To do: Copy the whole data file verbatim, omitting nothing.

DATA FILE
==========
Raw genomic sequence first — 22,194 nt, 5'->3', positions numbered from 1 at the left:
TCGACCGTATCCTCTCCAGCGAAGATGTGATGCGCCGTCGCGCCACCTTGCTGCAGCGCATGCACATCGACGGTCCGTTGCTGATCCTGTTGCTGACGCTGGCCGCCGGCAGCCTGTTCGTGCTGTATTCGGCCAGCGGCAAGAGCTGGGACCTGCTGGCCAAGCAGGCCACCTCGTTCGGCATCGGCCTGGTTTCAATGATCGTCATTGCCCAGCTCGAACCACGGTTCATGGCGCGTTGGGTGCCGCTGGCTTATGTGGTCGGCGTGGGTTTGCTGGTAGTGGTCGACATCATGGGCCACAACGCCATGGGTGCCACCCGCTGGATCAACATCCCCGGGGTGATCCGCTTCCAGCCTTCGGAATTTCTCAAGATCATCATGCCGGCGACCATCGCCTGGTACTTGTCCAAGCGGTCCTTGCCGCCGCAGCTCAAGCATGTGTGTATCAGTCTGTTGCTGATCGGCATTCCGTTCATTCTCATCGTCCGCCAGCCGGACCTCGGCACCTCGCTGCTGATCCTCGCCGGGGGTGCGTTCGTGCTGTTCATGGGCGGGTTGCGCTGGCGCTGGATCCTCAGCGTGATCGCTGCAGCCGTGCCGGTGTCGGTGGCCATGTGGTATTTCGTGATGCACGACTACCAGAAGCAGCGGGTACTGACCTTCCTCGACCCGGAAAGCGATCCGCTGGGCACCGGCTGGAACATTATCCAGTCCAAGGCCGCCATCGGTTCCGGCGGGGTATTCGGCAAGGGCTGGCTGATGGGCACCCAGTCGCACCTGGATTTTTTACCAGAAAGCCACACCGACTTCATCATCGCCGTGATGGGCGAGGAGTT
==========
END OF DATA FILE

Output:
Raw genomic sequence first — 22,194 nt, 5'->3', positions numbered from 1 at the left:
TCGACCGTATCCTCTCCAGCGAAGATGTGATGCGCCGTCGCGCCACCTTGCTGCAGCGCATGCACATCGACGGTCCGTTGCTGATCCTGTTGCTGACGCTGGCCGCCGGCAGCCTGTTCGTGCTGTATTCGGCCAGCGGCAAGAGCTGGGACCTGCTGGCCAAGCAGGCCACCTCGTTCGGCATCGGCCTGGTTTCAATGATCGTCATTGCCCAGCTCGAACCACGGTTCATGGCGCGTTGGGTGCCGCTGGCTTATGTGGTCGGCGTGGGTTTGCTGGTAGTGGTCGACATCATGGGCCACAACGCCATGGGTGCCACCCGCTGGATCAACATCCCCGGGGTGATCCGCTTCCAGCCTTCGGAATTTCTCAAGATCATCATGCCGGCGACCATCGCCTGGTACTTGTCCAAGCGGTCCTTGCCGCCGCAGCTCAAGCATGTGTGTATCAGTCTGTTGCTGATCGGCATTCCGTTCATTCTCATCGTCCGCCAGCCGGACCTCGGCACCTCGCTGCTGATCCTCGCCGGGGGTGCGTTCGTGCTGTTCATGGGCGGGTTGCGCTGGCGCTGGATCCTCAGCGTGATCGCTGCAGCCGTGCCGGTGTCGGTGGCCATGTGGTATTTCGTGATGCACGACTACCAGAAGCAGCGGGTACTGACCTTCCTCGACCCGGAAAGCGATCCGCTGGGCACCGGCTGGAACATTATCCAGTCCAAGGCCGCCATCGGTTCCGGCGGGGTATTCGGCAAGGGCTGGCTGATGGGCACCCAGTCGCACCTGGATTTTTTACCAGAAAGCCACACCGACTTCATCATCGCCGTGATGGGCGAGGAGTT